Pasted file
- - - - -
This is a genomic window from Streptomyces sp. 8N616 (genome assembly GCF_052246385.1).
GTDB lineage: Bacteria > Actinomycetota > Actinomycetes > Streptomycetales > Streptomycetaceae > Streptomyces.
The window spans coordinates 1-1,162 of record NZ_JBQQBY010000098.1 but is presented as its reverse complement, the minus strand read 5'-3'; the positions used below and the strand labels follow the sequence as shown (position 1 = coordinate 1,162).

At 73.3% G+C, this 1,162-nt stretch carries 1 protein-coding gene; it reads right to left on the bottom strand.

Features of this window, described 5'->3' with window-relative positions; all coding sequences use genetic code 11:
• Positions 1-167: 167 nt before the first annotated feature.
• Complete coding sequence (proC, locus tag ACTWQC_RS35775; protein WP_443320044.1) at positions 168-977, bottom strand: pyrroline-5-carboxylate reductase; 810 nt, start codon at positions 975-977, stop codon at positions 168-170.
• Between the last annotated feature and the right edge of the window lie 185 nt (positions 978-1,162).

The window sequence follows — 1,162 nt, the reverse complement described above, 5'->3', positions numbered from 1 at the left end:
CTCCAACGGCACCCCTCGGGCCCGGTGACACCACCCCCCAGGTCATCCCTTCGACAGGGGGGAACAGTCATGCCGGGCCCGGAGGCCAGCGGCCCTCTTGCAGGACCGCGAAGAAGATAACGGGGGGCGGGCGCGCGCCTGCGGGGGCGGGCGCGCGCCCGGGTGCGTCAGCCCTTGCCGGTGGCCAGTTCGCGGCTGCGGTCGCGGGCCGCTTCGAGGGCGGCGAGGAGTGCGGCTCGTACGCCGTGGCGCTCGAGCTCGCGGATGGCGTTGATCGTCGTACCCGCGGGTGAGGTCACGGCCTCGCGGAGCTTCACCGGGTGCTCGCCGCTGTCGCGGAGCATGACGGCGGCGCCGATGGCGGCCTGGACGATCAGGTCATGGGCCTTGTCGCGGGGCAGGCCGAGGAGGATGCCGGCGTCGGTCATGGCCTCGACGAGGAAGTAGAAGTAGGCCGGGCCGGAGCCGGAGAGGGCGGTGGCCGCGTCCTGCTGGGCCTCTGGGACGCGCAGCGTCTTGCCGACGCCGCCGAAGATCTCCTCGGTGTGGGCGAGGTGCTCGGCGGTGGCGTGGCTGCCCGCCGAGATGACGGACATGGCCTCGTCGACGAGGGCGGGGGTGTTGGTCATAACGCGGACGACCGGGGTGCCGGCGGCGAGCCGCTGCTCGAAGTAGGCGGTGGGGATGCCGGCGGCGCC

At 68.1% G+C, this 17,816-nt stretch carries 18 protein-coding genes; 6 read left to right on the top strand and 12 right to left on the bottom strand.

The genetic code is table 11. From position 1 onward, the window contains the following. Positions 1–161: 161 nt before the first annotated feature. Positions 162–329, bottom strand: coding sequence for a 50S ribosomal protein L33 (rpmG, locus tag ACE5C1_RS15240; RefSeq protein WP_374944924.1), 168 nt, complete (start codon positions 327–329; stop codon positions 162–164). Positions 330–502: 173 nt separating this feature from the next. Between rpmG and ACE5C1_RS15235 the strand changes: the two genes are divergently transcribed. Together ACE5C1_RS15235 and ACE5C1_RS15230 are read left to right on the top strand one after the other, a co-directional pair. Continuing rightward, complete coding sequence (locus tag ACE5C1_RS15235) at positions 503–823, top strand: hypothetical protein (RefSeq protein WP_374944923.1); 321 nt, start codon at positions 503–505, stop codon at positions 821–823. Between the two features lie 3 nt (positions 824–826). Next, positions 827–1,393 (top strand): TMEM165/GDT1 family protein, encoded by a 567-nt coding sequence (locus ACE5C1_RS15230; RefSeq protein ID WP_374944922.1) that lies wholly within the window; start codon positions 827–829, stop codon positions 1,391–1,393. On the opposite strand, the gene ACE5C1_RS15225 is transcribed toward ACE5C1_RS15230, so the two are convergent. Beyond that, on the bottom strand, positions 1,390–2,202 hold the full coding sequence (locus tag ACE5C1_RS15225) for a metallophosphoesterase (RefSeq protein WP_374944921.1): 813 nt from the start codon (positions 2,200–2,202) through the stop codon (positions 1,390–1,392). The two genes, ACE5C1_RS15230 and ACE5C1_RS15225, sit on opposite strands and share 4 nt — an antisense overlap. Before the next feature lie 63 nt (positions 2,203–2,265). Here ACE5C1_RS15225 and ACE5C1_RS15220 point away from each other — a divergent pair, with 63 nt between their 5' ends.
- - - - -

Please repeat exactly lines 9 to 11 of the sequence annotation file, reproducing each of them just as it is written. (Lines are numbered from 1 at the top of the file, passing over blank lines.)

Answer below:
The window sequence follows — 1,162 nt, the reverse complement described above, 5'->3', positions numbered from 1 at the left end:
CTCCAACGGCACCCCTCGGGCCCGGTGACACCACCCCCCAGGTCATCCCTTCGACAGGGGGGAACAGTCATGCCGGGCCCGGAGGCCAGCGGCCCTCTTGCAGGACCGCGAAGAAGATAACGGGGGGCGGGCGCGCGCCTGCGGGGGCGGGCGCGCGCCCGGGTGCGTCAGCCCTTGCCGGTGGCCAGTTCGCGGCTGCGGTCGCGGGCCGCTTCGAGGGCGGCGAGGAGTGCGGCTCGTACGCCGTGGCGCTCGAGCTCGCGGATGGCGTTGATCGTCGTACCCGCGGGTGAGGTCACGGCCTCGCGGAGCTTCACCGGGTGCTCGCCGCTGTCGCGGAGCATGACGGCGGCGCCGATGGCGGCCTGGACGATCAGGTCATGGGCCTTGTCGCGGGGCAGGCCGAGGAGGATGCCGGCGTCGGTCATGGCCTCGACGAGGAAGTAGAAGTAGGCCGGGCCGGAGCCGGAGAGGGCGGTGGCCGCGTCCTGCTGGGCCTCTGGGACGCGCAGCGTCTTGCCGACGCCGCCGAAGATCTCCTCGGTGTGGGCGAGGTGCTCGGCGGTGGCGTGGCTGCCCGCCGAGATGACGGACATGGCCTCGTCGACGAGGGCGGGGGTGTTGGTCATAACGCGGACGACCGGGGTGCCGGCGGCGAGCCGCTGCTCGAAGTAGGCGGTGGGGATGCCGGCGGCGCC

At 68.1% G+C, this 17,816-nt stretch carries 18 protein-coding genes; 6 read left to right on the top strand and 12 right to left on the bottom strand.